Kibbutzim College of Education
The history of Kibbutzim College of Education dates back to 1939, when the kibbutz movement founded a college for training preschool and school teachers based on the pedagogical views of the kibbutz movement and the approach of Professor Mendelssohn's Zoological Institute. The first director of the College was Mordechai Segal who developed the concept of "whole education", involving the strong relationship between the education system and the community and the central role of nature – flora and fauna – in the learning process. Even though the academization of teacher training has shifted its focus away from nature studies and whole education, in favor of professional emphases, these are still a part of the identity of the Kibbutzim College of Education.
In the late 1950's, the college moved to its permanent location in Ramat Aviv and established itself as one of Israel's leading colleges of education. In the late 1980's, it was accredited to award bachelor's degrees and about 15 years later, in early 2000, it opened its first master's degree programs. In the course of the last decade, Kibbutzim College has become Israel's largest college of education. Another important landmark - in 2008 - was the merging of Kibbutzim College of Education and Teacher's College of Technology, to form Kibbutzim College of Education, Technology and the Arts. The expanded College operates on three campuses (Ramat Aviv, Antigonus and Kalisher), with a student body currently numbering approximately 3300 degree students and another 2200 certificate studies students.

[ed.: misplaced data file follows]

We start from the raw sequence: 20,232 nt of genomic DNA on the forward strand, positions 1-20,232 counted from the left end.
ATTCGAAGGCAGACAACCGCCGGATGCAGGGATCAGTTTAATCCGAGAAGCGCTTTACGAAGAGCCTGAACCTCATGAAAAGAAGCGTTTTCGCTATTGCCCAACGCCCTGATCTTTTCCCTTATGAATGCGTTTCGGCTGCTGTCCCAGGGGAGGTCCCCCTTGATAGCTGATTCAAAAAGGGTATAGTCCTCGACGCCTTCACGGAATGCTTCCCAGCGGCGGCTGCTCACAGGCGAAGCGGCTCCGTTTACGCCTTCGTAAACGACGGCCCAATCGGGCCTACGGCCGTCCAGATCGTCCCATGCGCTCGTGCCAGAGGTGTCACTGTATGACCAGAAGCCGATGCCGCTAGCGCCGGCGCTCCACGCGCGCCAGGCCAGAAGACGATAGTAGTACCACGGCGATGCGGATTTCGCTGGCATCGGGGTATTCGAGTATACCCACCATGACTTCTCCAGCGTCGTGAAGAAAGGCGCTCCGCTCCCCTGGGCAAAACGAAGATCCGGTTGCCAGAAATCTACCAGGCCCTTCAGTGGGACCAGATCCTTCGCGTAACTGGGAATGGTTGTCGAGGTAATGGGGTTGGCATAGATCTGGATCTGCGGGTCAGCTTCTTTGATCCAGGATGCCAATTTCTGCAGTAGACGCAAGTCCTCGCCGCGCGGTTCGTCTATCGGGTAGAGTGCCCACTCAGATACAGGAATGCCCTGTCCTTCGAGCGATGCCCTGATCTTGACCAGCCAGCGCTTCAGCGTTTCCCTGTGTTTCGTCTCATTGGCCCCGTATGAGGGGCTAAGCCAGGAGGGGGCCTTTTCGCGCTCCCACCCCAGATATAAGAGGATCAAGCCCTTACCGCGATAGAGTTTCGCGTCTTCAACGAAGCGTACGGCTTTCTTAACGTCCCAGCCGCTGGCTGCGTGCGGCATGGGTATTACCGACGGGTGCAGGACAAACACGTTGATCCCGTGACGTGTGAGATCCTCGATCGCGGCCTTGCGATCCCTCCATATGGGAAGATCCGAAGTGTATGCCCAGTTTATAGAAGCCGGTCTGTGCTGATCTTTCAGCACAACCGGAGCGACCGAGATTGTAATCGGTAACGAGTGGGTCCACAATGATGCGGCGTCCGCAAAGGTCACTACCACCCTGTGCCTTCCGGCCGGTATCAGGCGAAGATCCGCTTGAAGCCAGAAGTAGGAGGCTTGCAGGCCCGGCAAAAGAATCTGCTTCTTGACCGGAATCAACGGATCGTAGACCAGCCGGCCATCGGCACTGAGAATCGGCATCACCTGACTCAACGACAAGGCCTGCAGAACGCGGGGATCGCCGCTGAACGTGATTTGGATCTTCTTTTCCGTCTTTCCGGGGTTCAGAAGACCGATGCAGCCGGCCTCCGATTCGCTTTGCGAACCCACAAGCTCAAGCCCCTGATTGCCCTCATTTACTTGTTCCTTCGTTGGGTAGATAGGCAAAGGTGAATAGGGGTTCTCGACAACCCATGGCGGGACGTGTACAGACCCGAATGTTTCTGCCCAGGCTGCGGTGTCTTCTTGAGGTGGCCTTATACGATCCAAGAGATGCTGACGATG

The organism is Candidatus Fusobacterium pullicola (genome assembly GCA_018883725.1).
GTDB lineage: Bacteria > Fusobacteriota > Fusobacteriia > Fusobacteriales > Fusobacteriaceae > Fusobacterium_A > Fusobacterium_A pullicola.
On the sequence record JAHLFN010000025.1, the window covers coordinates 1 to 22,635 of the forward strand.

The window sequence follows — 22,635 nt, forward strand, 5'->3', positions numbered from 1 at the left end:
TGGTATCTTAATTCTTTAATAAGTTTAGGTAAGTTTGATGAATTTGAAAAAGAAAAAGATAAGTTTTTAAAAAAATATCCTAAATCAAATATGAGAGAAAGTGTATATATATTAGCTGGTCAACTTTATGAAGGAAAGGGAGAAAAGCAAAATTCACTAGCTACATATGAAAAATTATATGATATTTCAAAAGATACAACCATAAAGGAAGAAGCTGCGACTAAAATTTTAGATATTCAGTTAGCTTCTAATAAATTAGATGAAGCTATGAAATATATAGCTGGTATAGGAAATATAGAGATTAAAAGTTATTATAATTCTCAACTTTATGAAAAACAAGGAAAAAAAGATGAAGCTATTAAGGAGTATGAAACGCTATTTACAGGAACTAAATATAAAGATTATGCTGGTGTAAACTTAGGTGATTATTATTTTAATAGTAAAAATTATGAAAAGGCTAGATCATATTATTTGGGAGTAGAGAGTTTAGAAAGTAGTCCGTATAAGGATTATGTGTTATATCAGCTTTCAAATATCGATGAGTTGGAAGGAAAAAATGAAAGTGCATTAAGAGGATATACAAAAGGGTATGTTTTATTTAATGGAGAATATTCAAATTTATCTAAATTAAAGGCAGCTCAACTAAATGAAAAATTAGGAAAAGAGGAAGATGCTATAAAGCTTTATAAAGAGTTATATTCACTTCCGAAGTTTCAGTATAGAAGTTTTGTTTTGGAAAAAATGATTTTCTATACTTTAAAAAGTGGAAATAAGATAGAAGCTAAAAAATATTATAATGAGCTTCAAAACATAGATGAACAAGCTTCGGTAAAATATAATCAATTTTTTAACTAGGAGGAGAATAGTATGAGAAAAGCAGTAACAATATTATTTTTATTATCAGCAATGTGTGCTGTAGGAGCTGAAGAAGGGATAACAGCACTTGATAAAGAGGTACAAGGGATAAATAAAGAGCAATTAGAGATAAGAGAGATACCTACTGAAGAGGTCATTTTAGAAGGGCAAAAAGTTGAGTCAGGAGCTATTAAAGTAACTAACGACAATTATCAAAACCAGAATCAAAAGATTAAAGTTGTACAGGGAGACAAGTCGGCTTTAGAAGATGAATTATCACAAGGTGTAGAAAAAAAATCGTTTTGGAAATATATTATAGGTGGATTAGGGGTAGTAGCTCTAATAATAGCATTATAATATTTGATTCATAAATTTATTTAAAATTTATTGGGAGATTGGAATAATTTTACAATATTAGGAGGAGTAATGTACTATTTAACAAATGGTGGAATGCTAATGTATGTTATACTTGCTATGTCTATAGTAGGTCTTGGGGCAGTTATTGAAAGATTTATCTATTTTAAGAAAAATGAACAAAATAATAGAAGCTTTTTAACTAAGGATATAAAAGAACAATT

The main campus of the college is in Ramat Aviv, in a very central location of northern Tel Aviv. The campus grounds include gardens and lawns shaded by palm trees. The wooden plazas that serve students during breaks and gatherings are bordered by a pedestrian walkway leading to the classrooms and lecture halls. The campus life includes frequent festivities, ceremonies, cultural events, plays and dance performances.
As an academic college of education, Kibbutzim College is supervised by the Ministry of Education and Culture and the Council for Higher Education. The college serves a student population from all sectors of society, with commitment to the three major spheres of life in Israel: the humanistic-universal sphere, the Jewish sphere, and the Zionist sphere.
The college offers numerous options for studies, toward various degrees and qualifications: